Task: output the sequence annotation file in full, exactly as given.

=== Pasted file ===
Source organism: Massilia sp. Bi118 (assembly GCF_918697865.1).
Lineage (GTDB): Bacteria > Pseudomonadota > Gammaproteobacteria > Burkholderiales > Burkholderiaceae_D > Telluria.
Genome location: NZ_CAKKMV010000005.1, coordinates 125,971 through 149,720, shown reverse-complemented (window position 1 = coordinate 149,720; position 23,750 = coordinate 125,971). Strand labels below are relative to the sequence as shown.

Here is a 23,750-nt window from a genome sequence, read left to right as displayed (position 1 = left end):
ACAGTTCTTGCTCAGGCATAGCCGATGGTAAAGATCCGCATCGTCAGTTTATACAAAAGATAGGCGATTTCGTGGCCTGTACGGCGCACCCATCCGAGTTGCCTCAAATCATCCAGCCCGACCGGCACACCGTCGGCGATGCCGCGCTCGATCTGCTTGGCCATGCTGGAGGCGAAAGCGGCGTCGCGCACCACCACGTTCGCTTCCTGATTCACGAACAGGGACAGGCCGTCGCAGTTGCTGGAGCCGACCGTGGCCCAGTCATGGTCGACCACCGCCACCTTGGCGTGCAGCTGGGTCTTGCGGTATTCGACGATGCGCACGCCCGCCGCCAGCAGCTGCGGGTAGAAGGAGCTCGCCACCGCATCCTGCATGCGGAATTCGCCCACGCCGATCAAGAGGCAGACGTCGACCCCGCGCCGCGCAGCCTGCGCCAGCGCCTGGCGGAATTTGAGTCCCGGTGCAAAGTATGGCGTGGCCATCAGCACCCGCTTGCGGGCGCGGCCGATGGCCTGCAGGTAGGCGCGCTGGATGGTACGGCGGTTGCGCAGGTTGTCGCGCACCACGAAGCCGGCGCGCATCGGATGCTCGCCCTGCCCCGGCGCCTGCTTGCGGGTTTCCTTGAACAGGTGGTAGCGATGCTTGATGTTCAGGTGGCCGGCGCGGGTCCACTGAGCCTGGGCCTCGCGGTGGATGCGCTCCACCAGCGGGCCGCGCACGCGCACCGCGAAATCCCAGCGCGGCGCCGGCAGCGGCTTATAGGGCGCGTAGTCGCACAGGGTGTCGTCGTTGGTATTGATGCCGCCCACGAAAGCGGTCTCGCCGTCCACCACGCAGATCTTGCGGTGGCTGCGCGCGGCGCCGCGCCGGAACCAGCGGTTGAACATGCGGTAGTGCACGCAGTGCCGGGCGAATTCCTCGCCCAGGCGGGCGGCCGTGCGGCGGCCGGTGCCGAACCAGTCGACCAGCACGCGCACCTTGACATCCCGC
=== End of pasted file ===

Source organism: Massilia sp. Bi118 (assembly GCF_918697865.1).
Lineage (GTDB): Bacteria > Pseudomonadota > Gammaproteobacteria > Burkholderiales > Burkholderiaceae_D > Telluria.
Genome location: NZ_CAKKMV010000005.1, coordinates 125,971 through 149,720, shown reverse-complemented (window position 1 = coordinate 149,720; position 23,750 = coordinate 125,971). Strand labels below are relative to the sequence as shown.

Here is a 23,750-nt window from a genome sequence, read left to right as displayed (position 1 = left end):
ACAGTTCTTGCTCAGGCATAGCCGATGGTAAAGATCCGCATCGTCAGTTTATACAAAAGATAGGCGATTTCGTGGCCTGTACGGCGCACCCATCCGAGTTGCCTCAAATCATCCAGCCCGACCGGCACACCGTCGGCGATGCCGCGCTCGATCTGCTTGGCCATGCTGGAGGCGAAAGCGGCGTCGCGCACCACCACGTTCGCTTCCTGATTCACGAACAGGGACAGGCCGTCGCAGTTGCTGGAGCCGACCGTGGCCCAGTCATGGTCGACCACCGCCACCTTGGCGTGCAGCTGGGTCTTGCGGTATTCGACGATGCGCACGCCCGCCGCCAGCAGCTGCGGGTAGAAGGAGCTCGCCACCGCATCCTGCATGCGGAATTCGCCCACGCCGATCAAGAGGCAGACGTCGACCCCGCGCCGCGCAGCCTGCGCCAGCGCCTGGCGGAATTTGAGTCCCGGTGCAAAGTATGGCGTGGCCATCAGCACCCGCTTGCGGGCGCGGCCGATGGCCTGCAGGTAGGCGCGCTGGATGGTACGGCGGTTGCGCAGGTTGTCGCGCACCACGAAGCCGGCGCGCATCGGATGCTCGCCCTGCCCCGGCGCCTGCTTGCGGGTTTCCTTGAACAGGTGGTAGCGATGCTTGATGTTCAGGTGGCCGGCGCGGGTCCACTGAGCCTGGGCCTCGCGGTGGATGCGCTCCACCAGCGGGCCGCGCACGCGCACCGCGAAATCCCAGCGCGGCGCCGGCAGCGGCTTATAGGGCGCGTAGTCGCACAGGGTGTCGTCGTTGGTATTGATGCCGCCCACGAAAGCGGTCTCGCCGTCCACCACGCAGATCTTGCGGTGGCTGCGCGCGGCGCCGCGCCGGAACCAGCGGTTGAACATGCGGTAGTGCACGCAGTGCCGGGCGAATTCCTCGCCCAGGCGGGCGGCCGTGCGGCGGCCGGTGCCGAACCAGTCGACCAGCACGCGCACCTTGACATCCCGC